And is Alex Boguski the new iPod killer? These are some of the questions suggested by the comments to a post by Spike Jones at Brains on Fire a couple of weeks ago. I found myself reading in fascination and remembering that article in Fast Company magazine. My thinking is that Microsoft can make itself cool by making products that individuals want and by discovering what the company (and brand) wants to be when it grows up.
As we discussed here in a post not long ago, there is opportunity for the software giant to begin to ride a different image, a window of opportunity, that is, if you'll pardon the pun. Microsoft hired the agency famous for testing the edges of brand boundaries for the likes of Volkswagen, Virgin Atlantic, and BMW's Mini Cooper. Crispin, Porter + Boguski is to run its new $300M consumer-branding campaign.
Taking a Bite out of the Apple?
As someone who just switched a lifetime of personal computing use to Mac, I appreciate the enormous challenge that making people switch the other way around would present. It would take almost an act of the gods, if not one of hubris, to insist on comparing - the two operating systems alone are such different experiences. In the end, experience is what counts, isn't it?
It happens to the best of companies. As they get bigger and their businesses become more diversified, they lose their edge, their focus. But here's my question to you, has Microsoft lost its focus? Or is this simply a case of going for one in the first place?
The Spoofs are Popular Because they Reflect Experience
Not the other way around. The deciding factor in my switch, in addition to three system crashes all on PC, was one look at Vista. I posted one of the many commercials you will find on YouTube if you search "Mac vs. PC." The message is quite simple, but the reason for its popularity is that it matches experience. It's not that people who buy Macs don't ever encounter problems. They (we) do.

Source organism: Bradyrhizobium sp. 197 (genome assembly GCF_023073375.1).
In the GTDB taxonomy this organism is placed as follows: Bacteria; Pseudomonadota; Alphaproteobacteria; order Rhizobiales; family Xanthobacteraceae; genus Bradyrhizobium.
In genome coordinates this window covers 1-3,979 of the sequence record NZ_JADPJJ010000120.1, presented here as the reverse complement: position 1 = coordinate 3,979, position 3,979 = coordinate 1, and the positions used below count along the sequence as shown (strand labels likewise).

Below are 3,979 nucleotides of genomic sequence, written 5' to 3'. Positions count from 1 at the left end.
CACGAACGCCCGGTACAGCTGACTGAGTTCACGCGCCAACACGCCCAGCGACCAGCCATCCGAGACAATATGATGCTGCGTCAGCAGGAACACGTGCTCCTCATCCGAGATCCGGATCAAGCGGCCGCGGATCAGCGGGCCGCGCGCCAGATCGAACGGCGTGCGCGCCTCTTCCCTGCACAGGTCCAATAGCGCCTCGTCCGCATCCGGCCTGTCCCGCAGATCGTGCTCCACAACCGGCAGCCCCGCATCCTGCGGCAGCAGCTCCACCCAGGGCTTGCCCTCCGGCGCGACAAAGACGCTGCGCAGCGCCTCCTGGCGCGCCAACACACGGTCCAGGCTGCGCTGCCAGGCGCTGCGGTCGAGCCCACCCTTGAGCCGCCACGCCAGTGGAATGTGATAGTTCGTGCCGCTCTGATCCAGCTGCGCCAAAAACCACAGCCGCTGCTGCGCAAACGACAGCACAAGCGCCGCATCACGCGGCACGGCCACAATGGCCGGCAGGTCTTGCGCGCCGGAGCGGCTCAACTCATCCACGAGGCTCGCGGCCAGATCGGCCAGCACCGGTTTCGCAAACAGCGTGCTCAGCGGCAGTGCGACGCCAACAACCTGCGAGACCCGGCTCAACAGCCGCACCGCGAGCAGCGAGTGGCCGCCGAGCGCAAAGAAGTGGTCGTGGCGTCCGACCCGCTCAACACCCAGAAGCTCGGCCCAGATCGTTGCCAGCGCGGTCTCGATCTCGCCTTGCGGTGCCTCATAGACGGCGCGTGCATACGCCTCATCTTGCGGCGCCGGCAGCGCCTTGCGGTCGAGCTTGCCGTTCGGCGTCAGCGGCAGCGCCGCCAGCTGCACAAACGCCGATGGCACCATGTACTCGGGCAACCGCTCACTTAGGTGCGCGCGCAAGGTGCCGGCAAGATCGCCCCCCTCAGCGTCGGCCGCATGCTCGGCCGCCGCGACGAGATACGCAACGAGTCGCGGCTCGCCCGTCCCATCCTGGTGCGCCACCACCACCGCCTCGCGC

The main point of connection with an Apple product, in addition to undisputed better design and usability, is the whole customer experience. From the store reps, to the online and on phone support - it's all integrated and consistent.
Are we Comparing Apple to Oranges?
It's interesting to note than Apple makes the machines and the software that runs them, while Microsoft is in the software business and relies on other companies to run it on their machines - Dell, HP, Gateway, etc. Whether it relies or banks on them is for another conversation. The final product is a joint effort on a much larger scale, one that favors the consumer on pricing.
Since we are indeed comparing Apple to a company that operates within a different model and scope, we might take a moment to ponder how it is even possible to think the two are comparable.
Microsoft should focus on the the things it does well. This may mean discovering what they are, or it may very well mean taking the credit they should take for those they already know about, as Sean Ammirati observed.
I guess we'll have to see what Boguski harvests this summer. "It's part of your job as a marketer to find the truths in a company, and you let them shine through in whatever weird way it might be," he said. Now that I am looking forward to finding out.